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Ice Cube’s Robinhood lawsuit dismissed for a second time

By | Published on Tuesday 21 September 2021

Ice Cube

Ice Cube’s second go at suing the Robinhood stock-trading app over the alleged infringement of his trademark and publicity rights has already failed. And this time his case has been dismissed with prejudice, meaning he won’t be able to file any further litigation on the matter.

The rapper sued the financial services firm over an article it posted to its Robinhood Snacks news website earlier this year. The article was accompanied by a picture of Ice Cube and the caption “Correct yourself before you wreck yourself”, a play on the lyric, “You better check yo self before you wreck yo self” from his 1993 track ‘Check Yo Self’.

In his lawsuit, the rapper argued that the use of his photo on that article implied he was endorsing the company. But Robinhood countered that it had properly licensed the photo from the agency that owned the copyright in it, and its use of the image in an editorial context did not imply any sort of endorsement of its products. Therefore there was no trademark and publicity rights case to answer.

In part, the case centred on whether the Robinhood Snacks news site and bulletin – an editorial service used as a marketing tool – constituted advertising. The judge overseeing the case, Laurel Beeler, accepted that Robinhood Snacks was economically motivated, but that didn’t necessarily make it advertising nor the use of the Ice Cube photo endorsement.

Beeler dismissed the case back in June, but gave Ice Cube the option to submit an amended complaint. As a result, the case was back in court last week, with both sides re-presenting their respective arguments.

However, the judge ultimately reached the same conclusion as first time round. “The amended complaint falls for the same defect found in the original: It does not sufficiently plead an injury in fact because Robinhood’s use of Ice Cube’s image and phrase does not suggest Ice Cube’s endorsement of Robinhood’s product”, she stated, as she dismissed the rapper’s second lawsuit with prejudice yesterday.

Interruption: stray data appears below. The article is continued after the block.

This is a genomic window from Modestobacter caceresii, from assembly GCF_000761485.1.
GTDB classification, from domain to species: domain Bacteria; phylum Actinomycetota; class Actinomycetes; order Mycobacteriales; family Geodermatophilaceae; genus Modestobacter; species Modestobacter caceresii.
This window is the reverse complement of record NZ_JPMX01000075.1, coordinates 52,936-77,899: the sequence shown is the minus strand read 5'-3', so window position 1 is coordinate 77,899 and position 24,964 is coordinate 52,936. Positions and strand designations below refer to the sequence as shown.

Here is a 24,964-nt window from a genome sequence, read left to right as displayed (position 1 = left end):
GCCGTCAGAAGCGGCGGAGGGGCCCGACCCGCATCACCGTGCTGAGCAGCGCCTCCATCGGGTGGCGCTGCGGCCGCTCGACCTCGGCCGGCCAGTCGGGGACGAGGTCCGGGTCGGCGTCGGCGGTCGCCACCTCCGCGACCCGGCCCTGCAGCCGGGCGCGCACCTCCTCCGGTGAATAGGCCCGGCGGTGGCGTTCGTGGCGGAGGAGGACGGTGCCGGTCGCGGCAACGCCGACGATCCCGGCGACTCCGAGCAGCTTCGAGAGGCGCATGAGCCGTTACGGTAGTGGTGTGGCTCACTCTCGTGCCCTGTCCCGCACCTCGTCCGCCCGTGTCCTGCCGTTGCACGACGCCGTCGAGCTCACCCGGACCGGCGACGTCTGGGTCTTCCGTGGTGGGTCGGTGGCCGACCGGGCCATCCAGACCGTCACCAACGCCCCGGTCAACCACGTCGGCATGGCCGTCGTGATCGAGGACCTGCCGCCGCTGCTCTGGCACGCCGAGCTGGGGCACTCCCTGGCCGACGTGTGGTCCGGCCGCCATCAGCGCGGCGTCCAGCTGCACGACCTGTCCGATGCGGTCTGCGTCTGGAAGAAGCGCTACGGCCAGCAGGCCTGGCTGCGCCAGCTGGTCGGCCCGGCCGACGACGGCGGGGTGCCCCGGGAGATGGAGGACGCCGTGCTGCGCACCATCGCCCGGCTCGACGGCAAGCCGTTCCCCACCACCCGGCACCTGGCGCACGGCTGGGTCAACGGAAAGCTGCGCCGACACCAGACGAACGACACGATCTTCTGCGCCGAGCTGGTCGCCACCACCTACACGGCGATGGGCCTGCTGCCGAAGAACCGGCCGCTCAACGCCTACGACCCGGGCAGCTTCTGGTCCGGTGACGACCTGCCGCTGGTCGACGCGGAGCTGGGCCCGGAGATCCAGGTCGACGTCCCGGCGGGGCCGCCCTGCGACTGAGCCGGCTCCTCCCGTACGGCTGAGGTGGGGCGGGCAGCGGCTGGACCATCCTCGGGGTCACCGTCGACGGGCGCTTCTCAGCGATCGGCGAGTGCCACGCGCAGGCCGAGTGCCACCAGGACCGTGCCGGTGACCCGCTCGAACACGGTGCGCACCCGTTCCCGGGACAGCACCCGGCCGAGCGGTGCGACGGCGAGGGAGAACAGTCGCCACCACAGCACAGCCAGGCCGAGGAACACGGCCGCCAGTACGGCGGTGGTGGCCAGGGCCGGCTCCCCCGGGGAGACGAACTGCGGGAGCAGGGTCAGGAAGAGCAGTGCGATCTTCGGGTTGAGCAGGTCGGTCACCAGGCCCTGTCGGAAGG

New allegations in the amended complaint, she added, “do not add facts that create any likelihood of consumer confusion” regarding whether or not Ice Cube was endorsing Robinhood’s products when his photo appeared in the Snacks article.

Needless to say, the rapper does not agree with the judge, who is simply “wrong”. HeĀ told Law360: “You cannot take people’s lyrics and likeness as an endorsement without permission. This is another example of judges letting big business do whatever they want to us”.

But Robinhood, also unsurprisingly, welcomed the ruling. A spokesperson said: “Robinhood will always vigorously defend its reputation against false accusations of wrongdoing. Robinhood Snacks has become one of the most reliable and most read resources of digestible financial news for Robinhood customers and millions more across the globe. We look forward to continuing to provide educational tools and a welcoming platform to democratise finance for all”.



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